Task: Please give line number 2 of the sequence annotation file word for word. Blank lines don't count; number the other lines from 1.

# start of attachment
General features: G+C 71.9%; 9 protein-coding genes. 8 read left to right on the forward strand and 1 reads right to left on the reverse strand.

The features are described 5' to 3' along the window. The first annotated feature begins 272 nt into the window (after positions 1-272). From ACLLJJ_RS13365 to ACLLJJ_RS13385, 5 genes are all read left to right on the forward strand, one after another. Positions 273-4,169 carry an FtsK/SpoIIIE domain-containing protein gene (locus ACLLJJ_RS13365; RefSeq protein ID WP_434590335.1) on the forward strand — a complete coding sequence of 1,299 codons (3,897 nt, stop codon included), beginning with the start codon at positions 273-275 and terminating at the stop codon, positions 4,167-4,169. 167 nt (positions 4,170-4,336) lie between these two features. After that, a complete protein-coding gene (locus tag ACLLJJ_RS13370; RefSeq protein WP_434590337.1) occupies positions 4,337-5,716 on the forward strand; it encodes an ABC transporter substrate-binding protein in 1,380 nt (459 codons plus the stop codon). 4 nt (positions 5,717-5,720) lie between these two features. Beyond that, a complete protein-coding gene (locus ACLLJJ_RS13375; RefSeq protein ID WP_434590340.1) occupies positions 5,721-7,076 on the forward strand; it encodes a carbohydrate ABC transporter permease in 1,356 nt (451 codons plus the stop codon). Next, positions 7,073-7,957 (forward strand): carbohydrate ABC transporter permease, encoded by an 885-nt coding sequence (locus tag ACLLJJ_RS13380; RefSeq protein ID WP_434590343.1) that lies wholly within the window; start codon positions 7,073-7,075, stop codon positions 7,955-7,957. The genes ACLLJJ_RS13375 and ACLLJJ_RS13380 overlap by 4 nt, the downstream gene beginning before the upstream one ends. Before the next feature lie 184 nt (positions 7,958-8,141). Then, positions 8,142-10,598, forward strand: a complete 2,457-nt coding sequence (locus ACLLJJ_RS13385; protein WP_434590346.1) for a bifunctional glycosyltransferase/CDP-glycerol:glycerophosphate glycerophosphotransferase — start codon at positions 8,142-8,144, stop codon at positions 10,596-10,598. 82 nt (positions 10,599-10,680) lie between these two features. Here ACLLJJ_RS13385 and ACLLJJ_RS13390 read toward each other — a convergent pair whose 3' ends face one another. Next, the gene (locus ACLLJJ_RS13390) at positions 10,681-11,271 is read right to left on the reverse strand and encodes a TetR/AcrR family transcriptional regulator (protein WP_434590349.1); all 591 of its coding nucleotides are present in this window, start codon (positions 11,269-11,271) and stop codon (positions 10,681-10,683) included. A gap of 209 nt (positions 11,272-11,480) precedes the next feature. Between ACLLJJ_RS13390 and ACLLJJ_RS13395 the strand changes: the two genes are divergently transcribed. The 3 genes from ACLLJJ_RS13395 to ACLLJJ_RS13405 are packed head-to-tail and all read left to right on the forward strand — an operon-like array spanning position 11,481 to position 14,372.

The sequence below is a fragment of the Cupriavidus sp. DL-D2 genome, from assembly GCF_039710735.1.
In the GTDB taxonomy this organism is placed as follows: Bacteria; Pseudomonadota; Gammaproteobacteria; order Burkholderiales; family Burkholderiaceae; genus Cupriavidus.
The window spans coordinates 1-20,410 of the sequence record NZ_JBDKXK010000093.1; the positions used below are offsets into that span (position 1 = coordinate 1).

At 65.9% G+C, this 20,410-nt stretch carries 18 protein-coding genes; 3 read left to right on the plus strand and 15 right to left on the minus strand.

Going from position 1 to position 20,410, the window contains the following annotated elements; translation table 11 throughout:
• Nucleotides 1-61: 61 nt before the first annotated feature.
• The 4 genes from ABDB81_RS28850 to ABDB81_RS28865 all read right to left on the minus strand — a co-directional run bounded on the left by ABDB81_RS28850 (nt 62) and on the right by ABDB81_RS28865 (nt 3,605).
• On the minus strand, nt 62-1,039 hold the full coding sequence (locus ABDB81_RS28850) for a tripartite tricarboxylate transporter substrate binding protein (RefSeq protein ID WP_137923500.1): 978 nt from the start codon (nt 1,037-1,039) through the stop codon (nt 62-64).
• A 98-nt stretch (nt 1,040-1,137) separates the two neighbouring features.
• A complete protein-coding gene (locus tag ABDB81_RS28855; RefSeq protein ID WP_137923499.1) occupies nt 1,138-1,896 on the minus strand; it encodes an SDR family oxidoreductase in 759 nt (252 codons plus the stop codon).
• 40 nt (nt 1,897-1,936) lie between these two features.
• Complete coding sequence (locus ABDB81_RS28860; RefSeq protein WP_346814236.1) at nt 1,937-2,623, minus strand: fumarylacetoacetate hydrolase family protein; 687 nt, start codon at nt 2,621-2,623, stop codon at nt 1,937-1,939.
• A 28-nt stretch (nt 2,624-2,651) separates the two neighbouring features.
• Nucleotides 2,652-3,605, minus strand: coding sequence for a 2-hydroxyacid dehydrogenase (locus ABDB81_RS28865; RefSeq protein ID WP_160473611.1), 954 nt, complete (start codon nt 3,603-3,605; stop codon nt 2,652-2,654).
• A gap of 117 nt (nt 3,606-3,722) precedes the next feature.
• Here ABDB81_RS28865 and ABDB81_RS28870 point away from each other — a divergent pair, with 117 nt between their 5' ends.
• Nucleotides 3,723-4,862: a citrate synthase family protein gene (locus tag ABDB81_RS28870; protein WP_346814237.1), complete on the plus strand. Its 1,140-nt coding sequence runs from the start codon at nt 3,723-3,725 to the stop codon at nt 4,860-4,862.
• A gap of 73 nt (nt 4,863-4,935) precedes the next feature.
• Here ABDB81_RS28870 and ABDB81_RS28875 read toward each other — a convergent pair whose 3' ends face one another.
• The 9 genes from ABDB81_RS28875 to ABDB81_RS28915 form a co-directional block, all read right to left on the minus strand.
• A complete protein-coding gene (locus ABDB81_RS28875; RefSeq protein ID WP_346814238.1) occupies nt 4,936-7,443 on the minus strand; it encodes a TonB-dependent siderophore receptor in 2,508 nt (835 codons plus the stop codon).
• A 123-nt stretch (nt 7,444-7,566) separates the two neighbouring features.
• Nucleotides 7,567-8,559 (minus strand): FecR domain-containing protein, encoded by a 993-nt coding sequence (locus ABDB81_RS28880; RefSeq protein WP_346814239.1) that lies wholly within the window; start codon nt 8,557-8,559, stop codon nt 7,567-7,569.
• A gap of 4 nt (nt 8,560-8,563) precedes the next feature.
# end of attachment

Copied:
The features are described 5' to 3' along the window. The first annotated feature begins 272 nt into the window (after positions 1-272). From ACLLJJ_RS13365 to ACLLJJ_RS13385, 5 genes are all read left to right on the forward strand, one after another. Positions 273-4,169 carry an FtsK/SpoIIIE domain-containing protein gene (locus ACLLJJ_RS13365; RefSeq protein ID WP_434590335.1) on the forward strand — a complete coding sequence of 1,299 codons (3,897 nt, stop codon included), beginning with the start codon at positions 273-275 and terminating at the stop codon, positions 4,167-4,169. 167 nt (positions 4,170-4,336) lie between these two features. After that, a complete protein-coding gene (locus tag ACLLJJ_RS13370; RefSeq protein WP_434590337.1) occupies positions 4,337-5,716 on the forward strand; it encodes an ABC transporter substrate-binding protein in 1,380 nt (459 codons plus the stop codon). 4 nt (positions 5,717-5,720) lie between these two features. Beyond that, a complete protein-coding gene (locus ACLLJJ_RS13375; RefSeq protein ID WP_434590340.1) occupies positions 5,721-7,076 on the forward strand; it encodes a carbohydrate ABC transporter permease in 1,356 nt (451 codons plus the stop codon). Next, positions 7,073-7,957 (forward strand): carbohydrate ABC transporter permease, encoded by an 885-nt coding sequence (locus tag ACLLJJ_RS13380; RefSeq protein ID WP_434590343.1) that lies wholly within the window; start codon positions 7,073-7,075, stop codon positions 7,955-7,957. The genes ACLLJJ_RS13375 and ACLLJJ_RS13380 overlap by 4 nt, the downstream gene beginning before the upstream one ends. Before the next feature lie 184 nt (positions 7,958-8,141). Then, positions 8,142-10,598, forward strand: a complete 2,457-nt coding sequence (locus ACLLJJ_RS13385; protein WP_434590346.1) for a bifunctional glycosyltransferase/CDP-glycerol:glycerophosphate glycerophosphotransferase — start codon at positions 8,142-8,144, stop codon at positions 10,596-10,598. 82 nt (positions 10,599-10,680) lie between these two features. Here ACLLJJ_RS13385 and ACLLJJ_RS13390 read toward each other — a convergent pair whose 3' ends face one another. Next, the gene (locus ACLLJJ_RS13390) at positions 10,681-11,271 is read right to left on the reverse strand and encodes a TetR/AcrR family transcriptional regulator (protein WP_434590349.1); all 591 of its coding nucleotides are present in this window, start codon (positions 11,269-11,271) and stop codon (positions 10,681-10,683) included. A gap of 209 nt (positions 11,272-11,480) precedes the next feature. Between ACLLJJ_RS13390 and ACLLJJ_RS13395 the strand changes: the two genes are divergently transcribed. The 3 genes from ACLLJJ_RS13395 to ACLLJJ_RS13405 are packed head-to-tail and all read left to right on the forward strand — an operon-like array spanning position 11,481 to position 14,372.